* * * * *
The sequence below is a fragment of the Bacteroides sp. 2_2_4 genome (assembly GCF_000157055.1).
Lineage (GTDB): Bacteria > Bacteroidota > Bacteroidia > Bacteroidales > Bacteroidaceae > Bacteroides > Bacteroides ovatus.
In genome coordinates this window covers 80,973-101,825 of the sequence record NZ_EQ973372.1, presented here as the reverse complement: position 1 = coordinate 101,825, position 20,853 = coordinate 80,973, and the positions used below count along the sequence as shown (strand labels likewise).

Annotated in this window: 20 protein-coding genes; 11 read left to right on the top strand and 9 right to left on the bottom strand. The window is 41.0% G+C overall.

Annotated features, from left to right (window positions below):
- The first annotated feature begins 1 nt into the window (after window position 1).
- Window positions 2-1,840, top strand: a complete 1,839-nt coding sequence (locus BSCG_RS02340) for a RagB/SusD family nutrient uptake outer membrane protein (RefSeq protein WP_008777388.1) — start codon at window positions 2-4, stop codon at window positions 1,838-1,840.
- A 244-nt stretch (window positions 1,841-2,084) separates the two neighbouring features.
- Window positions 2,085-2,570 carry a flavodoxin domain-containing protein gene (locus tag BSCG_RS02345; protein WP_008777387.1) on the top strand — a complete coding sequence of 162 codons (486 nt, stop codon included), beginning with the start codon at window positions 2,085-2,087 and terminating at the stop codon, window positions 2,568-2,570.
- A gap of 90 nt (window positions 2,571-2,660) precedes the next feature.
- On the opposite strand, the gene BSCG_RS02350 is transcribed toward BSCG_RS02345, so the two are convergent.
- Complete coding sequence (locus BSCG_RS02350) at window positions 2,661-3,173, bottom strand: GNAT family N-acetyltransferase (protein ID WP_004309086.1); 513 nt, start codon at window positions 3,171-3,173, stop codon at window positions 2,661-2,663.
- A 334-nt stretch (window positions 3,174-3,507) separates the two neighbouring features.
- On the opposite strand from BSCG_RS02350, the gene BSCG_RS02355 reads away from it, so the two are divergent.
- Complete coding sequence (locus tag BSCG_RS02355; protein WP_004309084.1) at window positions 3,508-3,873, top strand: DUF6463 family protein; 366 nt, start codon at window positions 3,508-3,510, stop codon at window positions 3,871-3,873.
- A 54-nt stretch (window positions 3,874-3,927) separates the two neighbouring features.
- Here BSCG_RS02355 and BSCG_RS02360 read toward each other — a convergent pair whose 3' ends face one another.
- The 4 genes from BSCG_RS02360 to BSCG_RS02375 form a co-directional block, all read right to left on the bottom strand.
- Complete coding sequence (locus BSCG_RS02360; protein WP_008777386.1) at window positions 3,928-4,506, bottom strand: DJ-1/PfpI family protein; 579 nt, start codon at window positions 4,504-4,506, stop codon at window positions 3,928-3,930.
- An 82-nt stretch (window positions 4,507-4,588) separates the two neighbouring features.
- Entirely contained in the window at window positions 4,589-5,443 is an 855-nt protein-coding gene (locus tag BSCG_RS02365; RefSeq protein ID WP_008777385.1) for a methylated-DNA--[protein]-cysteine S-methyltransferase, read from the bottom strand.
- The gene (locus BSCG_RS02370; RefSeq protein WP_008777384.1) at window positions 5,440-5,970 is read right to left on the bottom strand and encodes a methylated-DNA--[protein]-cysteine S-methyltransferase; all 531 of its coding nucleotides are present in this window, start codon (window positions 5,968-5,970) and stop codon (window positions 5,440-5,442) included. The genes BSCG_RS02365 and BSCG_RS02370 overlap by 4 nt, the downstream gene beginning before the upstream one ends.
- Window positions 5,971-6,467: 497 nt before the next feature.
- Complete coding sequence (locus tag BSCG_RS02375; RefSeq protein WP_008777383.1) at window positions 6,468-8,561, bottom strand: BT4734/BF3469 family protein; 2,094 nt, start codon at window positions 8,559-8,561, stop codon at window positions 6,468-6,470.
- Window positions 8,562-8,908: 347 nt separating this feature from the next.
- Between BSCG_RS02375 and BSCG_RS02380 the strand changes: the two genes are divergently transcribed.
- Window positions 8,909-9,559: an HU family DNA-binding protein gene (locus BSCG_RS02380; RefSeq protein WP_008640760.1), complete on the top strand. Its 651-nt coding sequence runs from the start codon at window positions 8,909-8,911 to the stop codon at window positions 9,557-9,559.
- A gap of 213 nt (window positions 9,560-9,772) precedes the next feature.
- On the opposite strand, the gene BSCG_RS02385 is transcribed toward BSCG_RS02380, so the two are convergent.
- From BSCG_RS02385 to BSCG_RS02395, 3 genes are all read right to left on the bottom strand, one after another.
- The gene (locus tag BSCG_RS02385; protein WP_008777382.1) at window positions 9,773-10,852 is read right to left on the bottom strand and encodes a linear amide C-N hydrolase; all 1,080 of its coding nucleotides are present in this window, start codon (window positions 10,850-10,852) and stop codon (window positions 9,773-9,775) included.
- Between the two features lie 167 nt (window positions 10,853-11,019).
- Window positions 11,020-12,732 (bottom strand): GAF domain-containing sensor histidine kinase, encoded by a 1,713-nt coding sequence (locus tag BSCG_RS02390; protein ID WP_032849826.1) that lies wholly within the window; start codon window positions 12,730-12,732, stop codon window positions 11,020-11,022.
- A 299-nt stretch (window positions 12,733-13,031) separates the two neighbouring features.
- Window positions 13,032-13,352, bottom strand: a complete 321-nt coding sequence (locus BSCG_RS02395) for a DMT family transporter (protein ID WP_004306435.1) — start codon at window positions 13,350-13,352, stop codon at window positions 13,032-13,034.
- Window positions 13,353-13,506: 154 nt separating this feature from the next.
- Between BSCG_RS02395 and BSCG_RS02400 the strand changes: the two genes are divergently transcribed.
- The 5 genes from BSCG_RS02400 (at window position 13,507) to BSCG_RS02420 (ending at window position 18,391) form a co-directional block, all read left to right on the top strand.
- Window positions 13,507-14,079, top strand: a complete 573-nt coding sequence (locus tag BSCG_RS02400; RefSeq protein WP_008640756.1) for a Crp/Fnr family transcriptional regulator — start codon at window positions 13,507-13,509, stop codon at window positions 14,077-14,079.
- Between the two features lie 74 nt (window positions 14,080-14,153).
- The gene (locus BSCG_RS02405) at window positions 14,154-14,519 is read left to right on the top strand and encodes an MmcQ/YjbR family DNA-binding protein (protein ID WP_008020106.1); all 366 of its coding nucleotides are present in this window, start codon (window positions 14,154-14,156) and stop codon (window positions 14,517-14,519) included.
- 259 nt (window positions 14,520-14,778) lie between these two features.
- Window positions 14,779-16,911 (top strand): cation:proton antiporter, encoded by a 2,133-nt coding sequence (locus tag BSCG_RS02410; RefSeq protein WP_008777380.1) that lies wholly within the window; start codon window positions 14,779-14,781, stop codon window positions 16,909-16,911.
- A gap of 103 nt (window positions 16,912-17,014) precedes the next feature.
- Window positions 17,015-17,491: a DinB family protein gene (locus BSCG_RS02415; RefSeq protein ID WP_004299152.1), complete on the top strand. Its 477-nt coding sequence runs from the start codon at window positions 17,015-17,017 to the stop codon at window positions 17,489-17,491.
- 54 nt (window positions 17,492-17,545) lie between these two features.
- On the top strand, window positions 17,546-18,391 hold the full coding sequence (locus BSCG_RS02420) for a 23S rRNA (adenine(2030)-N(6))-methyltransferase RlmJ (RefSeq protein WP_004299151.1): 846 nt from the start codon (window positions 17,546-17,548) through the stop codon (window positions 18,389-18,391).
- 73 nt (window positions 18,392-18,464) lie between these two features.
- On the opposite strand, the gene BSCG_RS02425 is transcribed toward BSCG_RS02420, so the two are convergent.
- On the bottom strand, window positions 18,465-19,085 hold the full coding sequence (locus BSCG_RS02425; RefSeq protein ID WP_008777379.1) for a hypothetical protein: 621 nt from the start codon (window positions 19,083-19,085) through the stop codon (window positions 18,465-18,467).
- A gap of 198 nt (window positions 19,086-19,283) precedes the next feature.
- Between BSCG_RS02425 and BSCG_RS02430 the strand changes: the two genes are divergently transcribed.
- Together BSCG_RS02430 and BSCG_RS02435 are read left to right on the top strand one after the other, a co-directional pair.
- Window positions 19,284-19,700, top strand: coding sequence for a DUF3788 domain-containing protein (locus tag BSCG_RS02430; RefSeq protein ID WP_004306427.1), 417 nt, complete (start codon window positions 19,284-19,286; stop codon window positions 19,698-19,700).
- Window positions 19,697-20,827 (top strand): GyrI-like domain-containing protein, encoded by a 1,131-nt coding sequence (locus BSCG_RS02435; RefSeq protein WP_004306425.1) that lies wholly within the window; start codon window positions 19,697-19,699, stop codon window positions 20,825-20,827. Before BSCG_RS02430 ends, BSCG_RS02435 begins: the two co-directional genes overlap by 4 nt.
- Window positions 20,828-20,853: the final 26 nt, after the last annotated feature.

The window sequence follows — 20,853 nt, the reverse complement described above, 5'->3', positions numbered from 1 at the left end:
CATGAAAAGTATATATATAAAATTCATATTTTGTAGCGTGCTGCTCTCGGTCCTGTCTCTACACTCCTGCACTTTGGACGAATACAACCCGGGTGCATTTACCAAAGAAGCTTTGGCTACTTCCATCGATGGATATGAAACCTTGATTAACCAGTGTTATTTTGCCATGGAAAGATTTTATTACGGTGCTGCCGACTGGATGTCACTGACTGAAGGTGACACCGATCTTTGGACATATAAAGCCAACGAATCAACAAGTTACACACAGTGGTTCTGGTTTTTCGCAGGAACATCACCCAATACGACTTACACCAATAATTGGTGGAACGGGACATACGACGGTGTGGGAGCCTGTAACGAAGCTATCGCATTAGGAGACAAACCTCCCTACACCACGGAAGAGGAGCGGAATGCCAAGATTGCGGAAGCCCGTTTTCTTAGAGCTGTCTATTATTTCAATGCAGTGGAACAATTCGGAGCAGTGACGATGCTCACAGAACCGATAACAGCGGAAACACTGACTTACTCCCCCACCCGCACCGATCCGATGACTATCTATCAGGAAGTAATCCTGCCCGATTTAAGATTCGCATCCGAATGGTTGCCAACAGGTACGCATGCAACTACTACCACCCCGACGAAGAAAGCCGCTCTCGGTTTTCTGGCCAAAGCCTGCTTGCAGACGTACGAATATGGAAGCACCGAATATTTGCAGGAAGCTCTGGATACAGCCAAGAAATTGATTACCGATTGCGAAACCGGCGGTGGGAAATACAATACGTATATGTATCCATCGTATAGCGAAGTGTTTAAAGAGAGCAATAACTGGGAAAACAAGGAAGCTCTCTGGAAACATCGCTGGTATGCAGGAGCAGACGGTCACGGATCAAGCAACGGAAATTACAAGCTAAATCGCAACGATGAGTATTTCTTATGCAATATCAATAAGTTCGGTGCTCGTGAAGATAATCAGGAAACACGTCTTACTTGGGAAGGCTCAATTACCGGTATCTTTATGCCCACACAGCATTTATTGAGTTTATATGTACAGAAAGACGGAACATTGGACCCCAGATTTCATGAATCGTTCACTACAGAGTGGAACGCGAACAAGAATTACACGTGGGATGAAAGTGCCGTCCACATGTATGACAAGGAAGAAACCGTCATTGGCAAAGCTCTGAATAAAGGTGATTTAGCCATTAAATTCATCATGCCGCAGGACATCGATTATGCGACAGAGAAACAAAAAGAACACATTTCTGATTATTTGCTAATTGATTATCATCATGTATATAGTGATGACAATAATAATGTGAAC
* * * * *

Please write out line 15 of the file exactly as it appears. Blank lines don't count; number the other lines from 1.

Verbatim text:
- Complete coding sequence (locus tag BSCG_RS02355; protein WP_004309084.1) at window positions 3,508-3,873, top strand: DUF6463 family protein; 366 nt, start codon at window positions 3,508-3,510, stop codon at window positions 3,871-3,873.